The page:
Articles by Carol Edwards

Checking: A Way To Build Confidence In Your Memory


When people repeatedly check, it can have a negative impact on memory. According to Professor Adam Radomsky, a two-day checking experiment can help.

Whatever it is that you check (doors, health, grammar, etc.) you would force yourself to check your memory once on day one of the experiment. And on the second day, you would check frequently.

So let's say you have a fear of burglars breaking into your home while you're at work. You would lock the door before you leave for work once only. Later that day, on a scale of zero to one-hundred, you would rate how confident you are in your memory of locking the door. After that, you would not recheck your memory.

The next day, however, you would lock the door as you did the day before. This time, you would rate how confident you are in your memory of doing it every hour throughout the day.

The point in the experiment is to spot how the urge to repeat a checking behaviour occurs the more times you monitor your recall. It's because you become less sure about whether you did or didn't lock the door or whether you did it correctly. It becomes a what-if scenario of Did I or didn't I? Did I do it right, or didn't I? I'll do it again, just in case.

Adam Radomsky says the more you check something, the less confident you are in your memory. In other words, checking, which is supposed to make you more convinced that you did something, actually makes you less sure because the action of doing it becomes sketchy or feels incomplete.

So when double-checking reduces your confidence, the problem gets worse and you get the urge to do other checking behaviours, which spiral out of control. For instance, calling a neighbour to check your door is locked, seeking reassurance from others or leaving work to go back home to check eventually gets out of hand and becomes a vicious circle.

Exposure-response prevention can help you manage uncertainty by directly forcing yourself to lock the door once without checking (or whatever it is that you check). It's what leads to weakening the obsessive fear, and subsequently, the urge to check diminishes. Click for more advice on checking.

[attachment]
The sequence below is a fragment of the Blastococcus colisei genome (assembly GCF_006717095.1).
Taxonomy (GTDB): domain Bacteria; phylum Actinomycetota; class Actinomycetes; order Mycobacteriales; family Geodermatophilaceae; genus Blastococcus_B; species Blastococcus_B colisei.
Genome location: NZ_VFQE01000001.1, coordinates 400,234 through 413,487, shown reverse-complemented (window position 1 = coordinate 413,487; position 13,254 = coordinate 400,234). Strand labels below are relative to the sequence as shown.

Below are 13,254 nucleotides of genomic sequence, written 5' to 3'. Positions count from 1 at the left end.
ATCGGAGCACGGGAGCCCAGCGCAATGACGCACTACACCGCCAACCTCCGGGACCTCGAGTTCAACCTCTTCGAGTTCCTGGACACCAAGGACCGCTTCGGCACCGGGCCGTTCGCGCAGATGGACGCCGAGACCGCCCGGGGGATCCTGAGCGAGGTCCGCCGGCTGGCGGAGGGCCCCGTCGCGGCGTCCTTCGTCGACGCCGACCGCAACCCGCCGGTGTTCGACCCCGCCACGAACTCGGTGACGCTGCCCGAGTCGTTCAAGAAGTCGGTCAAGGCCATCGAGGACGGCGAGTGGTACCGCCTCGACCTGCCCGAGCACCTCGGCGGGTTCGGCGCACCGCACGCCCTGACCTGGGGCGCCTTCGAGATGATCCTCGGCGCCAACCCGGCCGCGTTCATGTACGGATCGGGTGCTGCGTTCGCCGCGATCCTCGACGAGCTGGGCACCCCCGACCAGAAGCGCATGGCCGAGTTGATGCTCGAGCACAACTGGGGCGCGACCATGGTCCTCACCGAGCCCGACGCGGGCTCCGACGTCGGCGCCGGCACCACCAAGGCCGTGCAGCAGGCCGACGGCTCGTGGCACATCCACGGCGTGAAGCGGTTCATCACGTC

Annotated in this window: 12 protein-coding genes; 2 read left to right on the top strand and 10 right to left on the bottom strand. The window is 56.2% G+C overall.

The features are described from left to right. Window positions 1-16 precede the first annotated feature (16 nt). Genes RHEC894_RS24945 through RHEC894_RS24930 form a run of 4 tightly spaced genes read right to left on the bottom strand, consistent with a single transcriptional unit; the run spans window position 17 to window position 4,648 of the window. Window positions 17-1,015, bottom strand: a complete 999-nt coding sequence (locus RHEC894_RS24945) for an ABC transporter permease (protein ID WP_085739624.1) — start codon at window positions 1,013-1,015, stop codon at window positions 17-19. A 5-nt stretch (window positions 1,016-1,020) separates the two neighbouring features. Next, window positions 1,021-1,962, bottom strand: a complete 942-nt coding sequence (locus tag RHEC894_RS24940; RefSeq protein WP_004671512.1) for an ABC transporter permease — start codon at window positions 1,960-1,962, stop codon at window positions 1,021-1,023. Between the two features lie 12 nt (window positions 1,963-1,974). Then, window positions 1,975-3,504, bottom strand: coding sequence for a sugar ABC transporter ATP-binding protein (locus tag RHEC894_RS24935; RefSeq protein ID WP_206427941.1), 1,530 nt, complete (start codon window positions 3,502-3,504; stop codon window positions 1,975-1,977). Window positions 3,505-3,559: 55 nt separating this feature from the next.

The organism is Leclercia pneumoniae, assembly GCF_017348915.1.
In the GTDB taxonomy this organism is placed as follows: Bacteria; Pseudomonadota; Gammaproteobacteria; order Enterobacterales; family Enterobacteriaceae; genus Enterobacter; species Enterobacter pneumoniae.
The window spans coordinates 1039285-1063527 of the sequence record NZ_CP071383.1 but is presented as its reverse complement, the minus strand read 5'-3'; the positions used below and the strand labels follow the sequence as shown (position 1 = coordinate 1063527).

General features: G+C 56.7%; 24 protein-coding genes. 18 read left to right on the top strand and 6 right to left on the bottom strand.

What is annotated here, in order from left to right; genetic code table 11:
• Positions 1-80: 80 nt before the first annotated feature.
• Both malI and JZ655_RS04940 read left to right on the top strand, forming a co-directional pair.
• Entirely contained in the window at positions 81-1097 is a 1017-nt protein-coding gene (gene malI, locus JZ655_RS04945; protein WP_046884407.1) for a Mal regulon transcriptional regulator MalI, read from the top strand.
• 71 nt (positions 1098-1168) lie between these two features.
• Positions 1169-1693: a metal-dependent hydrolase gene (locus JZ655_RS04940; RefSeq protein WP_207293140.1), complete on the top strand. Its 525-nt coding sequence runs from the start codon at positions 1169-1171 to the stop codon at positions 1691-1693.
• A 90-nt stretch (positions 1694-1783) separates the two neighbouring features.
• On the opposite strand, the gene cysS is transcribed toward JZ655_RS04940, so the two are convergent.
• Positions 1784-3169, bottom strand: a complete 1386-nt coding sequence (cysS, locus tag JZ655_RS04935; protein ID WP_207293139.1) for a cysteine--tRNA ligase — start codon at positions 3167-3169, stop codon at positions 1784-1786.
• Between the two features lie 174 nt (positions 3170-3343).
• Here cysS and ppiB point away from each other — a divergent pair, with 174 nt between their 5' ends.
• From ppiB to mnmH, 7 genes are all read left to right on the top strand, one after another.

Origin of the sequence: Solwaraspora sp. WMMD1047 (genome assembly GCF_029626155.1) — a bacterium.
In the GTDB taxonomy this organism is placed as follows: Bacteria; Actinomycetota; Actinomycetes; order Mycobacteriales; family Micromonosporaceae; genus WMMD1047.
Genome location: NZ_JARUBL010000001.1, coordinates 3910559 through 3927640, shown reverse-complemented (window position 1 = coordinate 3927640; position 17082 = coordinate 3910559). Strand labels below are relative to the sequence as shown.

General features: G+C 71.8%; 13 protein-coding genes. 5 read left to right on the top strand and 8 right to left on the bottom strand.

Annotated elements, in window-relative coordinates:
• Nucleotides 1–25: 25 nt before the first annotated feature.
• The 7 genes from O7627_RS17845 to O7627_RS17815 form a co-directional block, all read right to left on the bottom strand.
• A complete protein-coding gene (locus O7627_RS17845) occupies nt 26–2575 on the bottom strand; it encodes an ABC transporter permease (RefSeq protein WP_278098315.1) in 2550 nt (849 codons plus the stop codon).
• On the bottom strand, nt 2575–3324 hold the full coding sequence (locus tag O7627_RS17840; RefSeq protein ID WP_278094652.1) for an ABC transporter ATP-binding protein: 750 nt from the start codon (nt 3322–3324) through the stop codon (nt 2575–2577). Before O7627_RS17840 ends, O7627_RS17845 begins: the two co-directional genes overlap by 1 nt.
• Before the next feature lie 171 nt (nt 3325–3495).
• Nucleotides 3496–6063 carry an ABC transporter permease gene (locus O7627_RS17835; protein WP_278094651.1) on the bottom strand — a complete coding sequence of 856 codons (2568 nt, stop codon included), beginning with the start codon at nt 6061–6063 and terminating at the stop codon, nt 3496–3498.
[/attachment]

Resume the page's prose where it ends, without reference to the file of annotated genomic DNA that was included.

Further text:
Three Ways to Help With Mental Checking


If you want to stop mental checking, you first need to learn how not to do it. You can do that by discovering how to prevent defence behaviours, which basically means resisting the urge to check. The important thing is to catch any opening that invites you to check. By being mindful of that, you set yourself up to be more combat-ready to resist the urge before you fall into its trap. It might be that you're sitting alone in the quiet. You suddenly think, "That's strange, OCD hasn't been bothering me so much today with intrusive thoughts about XY and Z." Notice how this is an opening to start checking why OCD is less bothersome, today? This is the time to identify that you must resist checking why OCD is less bothersome, right now. In other words, when an obsession appears nonexistent, recognise that it is NOT an invitation to ruminate yourself into figuring out why that's the case.


The second thing is to learn how to interrupt mental checking. For example, suppose you're wondering why that particular obsession is no longer active, and you're trying to locate it to work out the reasons for that. Let's now suppose the obsession has woken up due to all that mental searching. In this situation, your job is to identify that the obsession and ruminating are now in sync. When you can spot this sync up, you can learn to disrupt the process. You can do this by shifting state. This technique means moving mind and body onto something else, mindfully. It helps you sit with the intrusive thoughts while simultaneously resisting the urge to continue checking for further information about the obsession.


Later, and this is the third thing, you might fall into a further trap of reflecting on your previous ruminations, which is checking those checks. For instance, suppose an opportunity to revert back to obsessing about the lost obsession and searching for a resolve pops up again. But instead of resisting obsessing, you opt in one more time. This time, you want to try pinpointing something more about the lost obsession, to try to make more sense of it or to prove it isn't really about you. It's all pointless because the obsession will always be invalid, but you cannot resist. The point, therefore, is to notice when you're checking those checks and then resist.


First, prevent defence, second, interrupt mental checking and third, resist the impulse to engage in post-review. Each is an opportunity to redirect your attention to use ritual prevention. In short, it is the goal of exposure-response prevention, which weakens the obsession and keeps it that way.

Updated  2020 © Copyright OCD Topics